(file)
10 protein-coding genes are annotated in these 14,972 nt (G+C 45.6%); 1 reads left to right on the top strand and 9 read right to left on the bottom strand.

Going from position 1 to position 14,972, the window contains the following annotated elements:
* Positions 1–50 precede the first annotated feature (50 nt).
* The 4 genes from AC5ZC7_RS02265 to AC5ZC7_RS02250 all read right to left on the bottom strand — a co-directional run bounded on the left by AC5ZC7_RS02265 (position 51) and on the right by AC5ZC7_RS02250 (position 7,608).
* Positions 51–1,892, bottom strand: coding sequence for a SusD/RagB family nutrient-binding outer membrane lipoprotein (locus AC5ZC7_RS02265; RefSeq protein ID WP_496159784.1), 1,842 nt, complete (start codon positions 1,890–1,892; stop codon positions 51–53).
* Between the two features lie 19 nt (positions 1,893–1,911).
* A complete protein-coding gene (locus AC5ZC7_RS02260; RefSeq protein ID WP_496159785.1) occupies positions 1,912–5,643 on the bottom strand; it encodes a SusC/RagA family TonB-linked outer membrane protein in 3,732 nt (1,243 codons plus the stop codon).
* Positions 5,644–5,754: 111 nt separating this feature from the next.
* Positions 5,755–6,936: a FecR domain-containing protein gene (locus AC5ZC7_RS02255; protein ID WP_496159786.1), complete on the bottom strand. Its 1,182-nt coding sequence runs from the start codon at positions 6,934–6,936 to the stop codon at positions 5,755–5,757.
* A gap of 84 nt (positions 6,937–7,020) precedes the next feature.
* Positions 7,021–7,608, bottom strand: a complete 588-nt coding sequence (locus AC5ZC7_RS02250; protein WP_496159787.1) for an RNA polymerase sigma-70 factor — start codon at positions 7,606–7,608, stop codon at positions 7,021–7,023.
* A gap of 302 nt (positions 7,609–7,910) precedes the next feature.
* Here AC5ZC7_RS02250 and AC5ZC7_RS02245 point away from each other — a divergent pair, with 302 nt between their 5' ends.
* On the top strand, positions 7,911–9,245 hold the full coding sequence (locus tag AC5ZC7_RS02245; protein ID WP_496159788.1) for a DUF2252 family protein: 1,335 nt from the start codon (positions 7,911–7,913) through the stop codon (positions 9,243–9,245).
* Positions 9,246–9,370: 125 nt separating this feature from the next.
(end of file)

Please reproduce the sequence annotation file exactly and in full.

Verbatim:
10 protein-coding genes are annotated in these 14,972 nt (G+C 45.6%); 1 reads left to right on the top strand and 9 read right to left on the bottom strand.

Going from position 1 to position 14,972, the window contains the following annotated elements:
* Positions 1–50 precede the first annotated feature (50 nt).
* The 4 genes from AC5ZC7_RS02265 to AC5ZC7_RS02250 all read right to left on the bottom strand — a co-directional run bounded on the left by AC5ZC7_RS02265 (position 51) and on the right by AC5ZC7_RS02250 (position 7,608).
* Positions 51–1,892, bottom strand: coding sequence for a SusD/RagB family nutrient-binding outer membrane lipoprotein (locus AC5ZC7_RS02265; RefSeq protein ID WP_496159784.1), 1,842 nt, complete (start codon positions 1,890–1,892; stop codon positions 51–53).
* Between the two features lie 19 nt (positions 1,893–1,911).
* A complete protein-coding gene (locus AC5ZC7_RS02260; RefSeq protein ID WP_496159785.1) occupies positions 1,912–5,643 on the bottom strand; it encodes a SusC/RagA family TonB-linked outer membrane protein in 3,732 nt (1,243 codons plus the stop codon).
* Positions 5,644–5,754: 111 nt separating this feature from the next.
* Positions 5,755–6,936: a FecR domain-containing protein gene (locus AC5ZC7_RS02255; protein ID WP_496159786.1), complete on the bottom strand. Its 1,182-nt coding sequence runs from the start codon at positions 6,934–6,936 to the stop codon at positions 5,755–5,757.
* A gap of 84 nt (positions 6,937–7,020) precedes the next feature.
* Positions 7,021–7,608, bottom strand: a complete 588-nt coding sequence (locus AC5ZC7_RS02250; protein WP_496159787.1) for an RNA polymerase sigma-70 factor — start codon at positions 7,606–7,608, stop codon at positions 7,021–7,023.
* A gap of 302 nt (positions 7,609–7,910) precedes the next feature.
* Here AC5ZC7_RS02250 and AC5ZC7_RS02245 point away from each other — a divergent pair, with 302 nt between their 5' ends.
* On the top strand, positions 7,911–9,245 hold the full coding sequence (locus tag AC5ZC7_RS02245; protein ID WP_496159788.1) for a DUF2252 family protein: 1,335 nt from the start codon (positions 7,911–7,913) through the stop codon (positions 9,243–9,245).
* Positions 9,246–9,370: 125 nt separating this feature from the next.